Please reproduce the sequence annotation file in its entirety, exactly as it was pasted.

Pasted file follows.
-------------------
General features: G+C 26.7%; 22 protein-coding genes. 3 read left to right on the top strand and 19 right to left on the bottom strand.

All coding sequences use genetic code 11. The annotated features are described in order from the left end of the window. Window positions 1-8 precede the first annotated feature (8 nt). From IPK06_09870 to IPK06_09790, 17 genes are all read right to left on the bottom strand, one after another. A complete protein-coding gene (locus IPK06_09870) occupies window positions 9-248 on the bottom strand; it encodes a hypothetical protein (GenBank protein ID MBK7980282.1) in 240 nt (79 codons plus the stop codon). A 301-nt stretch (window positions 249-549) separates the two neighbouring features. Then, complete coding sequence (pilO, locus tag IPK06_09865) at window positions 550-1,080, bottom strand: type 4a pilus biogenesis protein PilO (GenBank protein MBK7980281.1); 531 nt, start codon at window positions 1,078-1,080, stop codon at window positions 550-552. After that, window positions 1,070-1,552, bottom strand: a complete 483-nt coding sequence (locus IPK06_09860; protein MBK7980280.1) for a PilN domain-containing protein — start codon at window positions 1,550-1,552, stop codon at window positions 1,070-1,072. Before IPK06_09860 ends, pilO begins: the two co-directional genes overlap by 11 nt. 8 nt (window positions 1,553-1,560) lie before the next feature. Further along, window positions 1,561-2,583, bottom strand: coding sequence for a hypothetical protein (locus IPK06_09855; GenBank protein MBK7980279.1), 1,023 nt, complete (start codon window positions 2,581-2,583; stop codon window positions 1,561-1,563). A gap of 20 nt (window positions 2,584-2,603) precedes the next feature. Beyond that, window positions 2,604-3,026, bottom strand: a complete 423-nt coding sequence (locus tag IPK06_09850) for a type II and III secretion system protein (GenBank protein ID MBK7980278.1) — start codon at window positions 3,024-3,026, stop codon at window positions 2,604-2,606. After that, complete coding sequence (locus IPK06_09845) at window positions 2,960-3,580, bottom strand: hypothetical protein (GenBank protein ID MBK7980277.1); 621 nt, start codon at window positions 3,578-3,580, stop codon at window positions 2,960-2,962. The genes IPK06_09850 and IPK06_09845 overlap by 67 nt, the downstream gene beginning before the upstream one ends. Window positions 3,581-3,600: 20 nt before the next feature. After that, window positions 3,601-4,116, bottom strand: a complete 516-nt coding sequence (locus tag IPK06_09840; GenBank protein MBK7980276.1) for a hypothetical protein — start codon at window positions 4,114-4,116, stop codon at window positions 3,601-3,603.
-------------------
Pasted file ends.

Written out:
General features: G+C 26.7%; 22 protein-coding genes. 3 read left to right on the top strand and 19 right to left on the bottom strand.

All coding sequences use genetic code 11. The annotated features are described in order from the left end of the window. Window positions 1-8 precede the first annotated feature (8 nt). From IPK06_09870 to IPK06_09790, 17 genes are all read right to left on the bottom strand, one after another. A complete protein-coding gene (locus IPK06_09870) occupies window positions 9-248 on the bottom strand; it encodes a hypothetical protein (GenBank protein ID MBK7980282.1) in 240 nt (79 codons plus the stop codon). A 301-nt stretch (window positions 249-549) separates the two neighbouring features. Then, complete coding sequence (pilO, locus tag IPK06_09865) at window positions 550-1,080, bottom strand: type 4a pilus biogenesis protein PilO (GenBank protein MBK7980281.1); 531 nt, start codon at window positions 1,078-1,080, stop codon at window positions 550-552. After that, window positions 1,070-1,552, bottom strand: a complete 483-nt coding sequence (locus IPK06_09860; protein MBK7980280.1) for a PilN domain-containing protein — start codon at window positions 1,550-1,552, stop codon at window positions 1,070-1,072. Before IPK06_09860 ends, pilO begins: the two co-directional genes overlap by 11 nt. 8 nt (window positions 1,553-1,560) lie before the next feature. Further along, window positions 1,561-2,583, bottom strand: coding sequence for a hypothetical protein (locus IPK06_09855; GenBank protein MBK7980279.1), 1,023 nt, complete (start codon window positions 2,581-2,583; stop codon window positions 1,561-1,563). A gap of 20 nt (window positions 2,584-2,603) precedes the next feature. Beyond that, window positions 2,604-3,026, bottom strand: a complete 423-nt coding sequence (locus tag IPK06_09850) for a type II and III secretion system protein (GenBank protein ID MBK7980278.1) — start codon at window positions 3,024-3,026, stop codon at window positions 2,604-2,606. After that, complete coding sequence (locus IPK06_09845) at window positions 2,960-3,580, bottom strand: hypothetical protein (GenBank protein ID MBK7980277.1); 621 nt, start codon at window positions 3,578-3,580, stop codon at window positions 2,960-2,962. The genes IPK06_09850 and IPK06_09845 overlap by 67 nt, the downstream gene beginning before the upstream one ends. Window positions 3,581-3,600: 20 nt before the next feature. After that, window positions 3,601-4,116, bottom strand: a complete 516-nt coding sequence (locus tag IPK06_09840; GenBank protein MBK7980276.1) for a hypothetical protein — start codon at window positions 4,114-4,116, stop codon at window positions 3,601-3,603.